Drivers face £5,000 fine for breaking ‘major’ Highway Code rule on rural roads


Drivers face hefty fine for poor driving

Hemma Visavadia

By Hemma Visavadia

Published: 11/07/2024

- 14:01

The rules focus on preventing poor driving on sharp twists and turns while at high speeds on country roads

Experts have urged drivers to follow strict country lane rules which if ignored could see them fined £5,000.

The rules focus on preventing poor driving on sharp twists and turns while at high speeds on country roads.

One expert detailed how drivers often choose to use the whole width of the lane when they think it’s clear to travel down instead of sticking to the left.

A recent Freedom of Information request found that almost 1,000 drivers were prosecuted for crossing unbroken double white lines each year.

Do you have a story you'd like to share? Get in touch by

Double white line

Rule 129 of the Highway Code means drivers cannot cross a double white line


The DVLA data revealed how 3,904 licence holders were endorsed between 2019 and 2023.

Motoring expert Graham Conway said: “You’re not Lewis Hamilton and you’re not in a race - and by choosing to ‘smooth out’ the bends, as it is sometimes described, you could be putting other road users at risk.

“If it’s a case of laziness, and that you can’t be bothered to turn the steering wheel to make sure your car stays in its lane through corners, then you need to sharpen your skills.”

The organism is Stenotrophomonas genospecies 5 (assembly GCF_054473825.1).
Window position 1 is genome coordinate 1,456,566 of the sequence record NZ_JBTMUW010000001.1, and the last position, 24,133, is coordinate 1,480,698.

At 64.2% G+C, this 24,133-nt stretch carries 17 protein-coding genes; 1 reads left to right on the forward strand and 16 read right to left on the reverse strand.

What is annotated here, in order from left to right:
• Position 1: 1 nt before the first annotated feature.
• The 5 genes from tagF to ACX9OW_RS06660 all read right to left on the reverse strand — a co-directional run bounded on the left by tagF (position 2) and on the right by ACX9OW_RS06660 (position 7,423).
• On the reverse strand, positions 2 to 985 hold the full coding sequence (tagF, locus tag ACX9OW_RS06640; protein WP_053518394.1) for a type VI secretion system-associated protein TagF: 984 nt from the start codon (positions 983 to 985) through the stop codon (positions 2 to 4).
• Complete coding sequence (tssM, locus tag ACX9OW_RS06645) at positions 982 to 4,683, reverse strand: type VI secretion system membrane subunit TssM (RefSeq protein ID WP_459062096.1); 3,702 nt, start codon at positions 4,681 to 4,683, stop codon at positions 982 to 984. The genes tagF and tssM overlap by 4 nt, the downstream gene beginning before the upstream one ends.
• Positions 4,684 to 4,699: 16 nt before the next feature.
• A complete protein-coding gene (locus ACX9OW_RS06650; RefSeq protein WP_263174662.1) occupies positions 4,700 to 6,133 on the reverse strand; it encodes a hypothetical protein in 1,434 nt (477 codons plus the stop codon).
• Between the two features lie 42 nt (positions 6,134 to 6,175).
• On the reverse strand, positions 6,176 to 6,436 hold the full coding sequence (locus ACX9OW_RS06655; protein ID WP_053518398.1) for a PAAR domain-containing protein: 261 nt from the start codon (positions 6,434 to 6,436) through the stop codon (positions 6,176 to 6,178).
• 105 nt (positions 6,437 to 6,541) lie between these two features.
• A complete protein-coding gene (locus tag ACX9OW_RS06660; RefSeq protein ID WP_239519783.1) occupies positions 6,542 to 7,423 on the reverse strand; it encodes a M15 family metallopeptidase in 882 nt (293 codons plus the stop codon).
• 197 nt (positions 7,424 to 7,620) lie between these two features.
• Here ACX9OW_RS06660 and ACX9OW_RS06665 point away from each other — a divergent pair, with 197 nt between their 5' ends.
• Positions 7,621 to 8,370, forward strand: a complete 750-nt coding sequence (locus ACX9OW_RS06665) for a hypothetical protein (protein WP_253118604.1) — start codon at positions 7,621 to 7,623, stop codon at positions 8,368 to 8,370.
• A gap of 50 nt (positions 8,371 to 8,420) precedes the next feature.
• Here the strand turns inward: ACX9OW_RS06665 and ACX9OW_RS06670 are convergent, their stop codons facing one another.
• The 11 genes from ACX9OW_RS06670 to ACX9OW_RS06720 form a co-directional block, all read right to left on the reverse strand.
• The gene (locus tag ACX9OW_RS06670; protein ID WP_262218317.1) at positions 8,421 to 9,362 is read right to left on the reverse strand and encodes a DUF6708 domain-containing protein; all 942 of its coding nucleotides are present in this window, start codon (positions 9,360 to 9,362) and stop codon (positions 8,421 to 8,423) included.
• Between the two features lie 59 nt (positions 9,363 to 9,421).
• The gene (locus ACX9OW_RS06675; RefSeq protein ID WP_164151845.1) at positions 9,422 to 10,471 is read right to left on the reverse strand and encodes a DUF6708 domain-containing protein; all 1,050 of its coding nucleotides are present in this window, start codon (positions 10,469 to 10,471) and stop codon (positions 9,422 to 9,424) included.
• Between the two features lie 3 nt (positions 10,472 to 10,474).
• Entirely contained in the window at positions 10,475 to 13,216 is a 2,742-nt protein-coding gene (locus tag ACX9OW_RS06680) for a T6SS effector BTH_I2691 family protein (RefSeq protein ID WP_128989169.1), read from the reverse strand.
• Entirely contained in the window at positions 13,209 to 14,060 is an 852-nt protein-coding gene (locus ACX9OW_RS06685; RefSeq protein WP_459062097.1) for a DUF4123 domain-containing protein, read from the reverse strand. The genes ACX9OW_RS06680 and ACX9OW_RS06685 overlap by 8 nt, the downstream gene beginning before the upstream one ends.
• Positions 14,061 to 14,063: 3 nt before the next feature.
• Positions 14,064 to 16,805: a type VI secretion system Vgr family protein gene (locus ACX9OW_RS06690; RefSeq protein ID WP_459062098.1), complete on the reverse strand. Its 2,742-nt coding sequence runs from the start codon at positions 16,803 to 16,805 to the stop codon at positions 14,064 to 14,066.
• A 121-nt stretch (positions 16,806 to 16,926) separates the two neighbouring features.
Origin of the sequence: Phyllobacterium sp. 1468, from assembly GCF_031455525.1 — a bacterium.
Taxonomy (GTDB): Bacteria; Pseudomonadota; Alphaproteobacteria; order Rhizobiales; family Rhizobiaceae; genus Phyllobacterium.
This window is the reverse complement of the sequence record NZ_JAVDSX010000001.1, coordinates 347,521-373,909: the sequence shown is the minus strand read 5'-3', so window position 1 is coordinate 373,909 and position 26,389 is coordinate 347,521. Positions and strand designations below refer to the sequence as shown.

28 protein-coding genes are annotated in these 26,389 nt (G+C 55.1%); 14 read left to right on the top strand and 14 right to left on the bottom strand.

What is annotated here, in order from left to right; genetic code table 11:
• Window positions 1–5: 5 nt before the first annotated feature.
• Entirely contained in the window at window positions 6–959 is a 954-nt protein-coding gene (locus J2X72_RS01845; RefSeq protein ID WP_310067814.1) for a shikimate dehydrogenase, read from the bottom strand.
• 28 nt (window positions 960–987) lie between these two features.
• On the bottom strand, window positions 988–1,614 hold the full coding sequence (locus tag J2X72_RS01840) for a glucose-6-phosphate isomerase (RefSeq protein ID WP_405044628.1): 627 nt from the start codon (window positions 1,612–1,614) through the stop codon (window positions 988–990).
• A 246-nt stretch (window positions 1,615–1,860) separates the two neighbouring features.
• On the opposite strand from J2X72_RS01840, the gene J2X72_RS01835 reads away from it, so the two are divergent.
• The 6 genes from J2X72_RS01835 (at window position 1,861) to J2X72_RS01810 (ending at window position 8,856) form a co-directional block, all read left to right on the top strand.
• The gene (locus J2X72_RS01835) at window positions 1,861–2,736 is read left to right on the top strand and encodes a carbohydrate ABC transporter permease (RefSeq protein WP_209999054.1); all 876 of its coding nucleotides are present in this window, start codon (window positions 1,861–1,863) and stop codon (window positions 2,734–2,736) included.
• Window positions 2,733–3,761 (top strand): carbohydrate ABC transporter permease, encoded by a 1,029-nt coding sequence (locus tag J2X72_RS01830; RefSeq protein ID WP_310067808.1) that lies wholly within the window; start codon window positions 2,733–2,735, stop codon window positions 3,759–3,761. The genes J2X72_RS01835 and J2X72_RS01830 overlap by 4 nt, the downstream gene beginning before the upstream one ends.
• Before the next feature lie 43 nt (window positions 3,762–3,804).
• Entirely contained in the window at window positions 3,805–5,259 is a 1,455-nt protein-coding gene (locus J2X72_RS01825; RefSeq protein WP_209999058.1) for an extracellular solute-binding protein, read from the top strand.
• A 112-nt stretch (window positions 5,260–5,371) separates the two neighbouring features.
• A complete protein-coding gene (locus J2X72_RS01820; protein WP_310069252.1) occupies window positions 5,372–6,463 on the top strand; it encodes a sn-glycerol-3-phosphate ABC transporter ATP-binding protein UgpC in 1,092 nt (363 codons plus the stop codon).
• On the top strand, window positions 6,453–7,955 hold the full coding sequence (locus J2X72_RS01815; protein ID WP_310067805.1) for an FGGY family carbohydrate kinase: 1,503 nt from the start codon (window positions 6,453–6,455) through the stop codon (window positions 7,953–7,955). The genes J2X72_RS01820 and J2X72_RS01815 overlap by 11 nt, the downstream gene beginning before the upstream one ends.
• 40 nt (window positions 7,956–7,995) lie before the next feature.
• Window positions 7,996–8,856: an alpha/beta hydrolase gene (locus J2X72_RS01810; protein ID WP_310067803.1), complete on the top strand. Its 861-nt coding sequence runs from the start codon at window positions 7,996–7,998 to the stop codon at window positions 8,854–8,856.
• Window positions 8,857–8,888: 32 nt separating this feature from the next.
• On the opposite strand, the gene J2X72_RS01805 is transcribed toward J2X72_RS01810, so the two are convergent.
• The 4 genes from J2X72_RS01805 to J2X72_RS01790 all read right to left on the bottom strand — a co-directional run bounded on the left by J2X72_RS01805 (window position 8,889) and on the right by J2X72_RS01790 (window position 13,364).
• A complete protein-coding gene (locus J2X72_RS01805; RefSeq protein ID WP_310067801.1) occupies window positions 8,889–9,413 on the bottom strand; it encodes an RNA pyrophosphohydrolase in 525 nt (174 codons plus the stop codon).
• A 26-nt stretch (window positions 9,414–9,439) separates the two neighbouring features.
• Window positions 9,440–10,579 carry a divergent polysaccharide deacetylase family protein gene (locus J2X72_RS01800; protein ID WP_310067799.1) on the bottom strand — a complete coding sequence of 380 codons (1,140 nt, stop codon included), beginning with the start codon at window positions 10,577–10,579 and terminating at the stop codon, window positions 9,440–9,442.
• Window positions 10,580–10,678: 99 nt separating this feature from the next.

He added that going the “long way round” a bend wastes fuel and makes the journey more uncomfortable for passengers, which is another argument that’s "hard to agree with.”

Rule 129 of the Highway Code states: “Double white lines where the line nearer to you is solid.

“This means you MUST NOT cross or straddle it unless it is safe and you need to enter adjoining premises or a side road.

“You may cross the line if necessary, provided the road is clear, to pass a stationary vehicle, or overtake a pedal cycle, horse or road maintenance vehicle, if they are travelling at 10 mph or less.”

Meanwhile a TS20 order which is a failure to comply with double white lines offence could see drivers given three penalty points on their licence.

Most country roads follow the national speed limit at 60mph with roughly three people dying every day on these roads.

According to charity Brake UK, rural roads pose high risks, accounting for well over half of all fatal crashes.

Cyclists, motorcyclists and car drivers are more than three times as likely to be killed per mile travelled on a rural road than an urban road.

The website stated: “Speed is often a major factor in rural road crashes. A study of single-carriageway rural roads estimated that a 10 per cent increase in average speed results in a 30 per cent increase in fatal and serious crashes.



Three people have a fatal collision on a country road every day


The most common crash types on rural roads are collisions at intersections, head-on collisions and running off the road.

You may like